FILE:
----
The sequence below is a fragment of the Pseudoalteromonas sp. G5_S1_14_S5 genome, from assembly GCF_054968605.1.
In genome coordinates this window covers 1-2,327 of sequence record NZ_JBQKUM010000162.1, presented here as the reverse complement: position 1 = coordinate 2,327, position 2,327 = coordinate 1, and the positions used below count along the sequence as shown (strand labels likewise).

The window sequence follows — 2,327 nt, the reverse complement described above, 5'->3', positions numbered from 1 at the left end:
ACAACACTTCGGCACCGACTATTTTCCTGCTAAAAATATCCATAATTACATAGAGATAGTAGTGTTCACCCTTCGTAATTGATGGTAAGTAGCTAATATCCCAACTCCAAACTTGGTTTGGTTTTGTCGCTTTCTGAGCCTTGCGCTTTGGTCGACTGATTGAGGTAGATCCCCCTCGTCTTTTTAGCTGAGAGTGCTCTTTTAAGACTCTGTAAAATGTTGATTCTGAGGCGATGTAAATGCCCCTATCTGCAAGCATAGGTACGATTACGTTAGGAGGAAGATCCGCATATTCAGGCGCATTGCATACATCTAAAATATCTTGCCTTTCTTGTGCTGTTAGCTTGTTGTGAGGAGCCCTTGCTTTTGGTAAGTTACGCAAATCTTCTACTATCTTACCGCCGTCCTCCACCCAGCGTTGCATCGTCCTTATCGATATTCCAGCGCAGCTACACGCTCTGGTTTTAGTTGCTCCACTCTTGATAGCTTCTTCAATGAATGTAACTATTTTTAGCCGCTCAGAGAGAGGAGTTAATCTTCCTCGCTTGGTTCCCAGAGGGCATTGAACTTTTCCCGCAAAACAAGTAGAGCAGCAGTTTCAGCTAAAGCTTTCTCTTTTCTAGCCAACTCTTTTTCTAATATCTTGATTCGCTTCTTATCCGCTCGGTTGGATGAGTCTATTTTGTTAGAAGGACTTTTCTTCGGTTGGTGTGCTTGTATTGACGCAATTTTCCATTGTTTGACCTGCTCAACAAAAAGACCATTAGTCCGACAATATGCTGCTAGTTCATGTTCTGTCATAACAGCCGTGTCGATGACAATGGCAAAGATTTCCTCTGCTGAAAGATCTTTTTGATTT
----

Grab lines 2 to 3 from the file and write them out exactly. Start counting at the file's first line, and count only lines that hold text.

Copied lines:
In genome coordinates this window covers 1-2,327 of sequence record NZ_JBQKUM010000162.1, presented here as the reverse complement: position 1 = coordinate 2,327, position 2,327 = coordinate 1, and the positions used below count along the sequence as shown (strand labels likewise).

The window sequence follows — 2,327 nt, the reverse complement described above, 5'->3', positions numbered from 1 at the left end: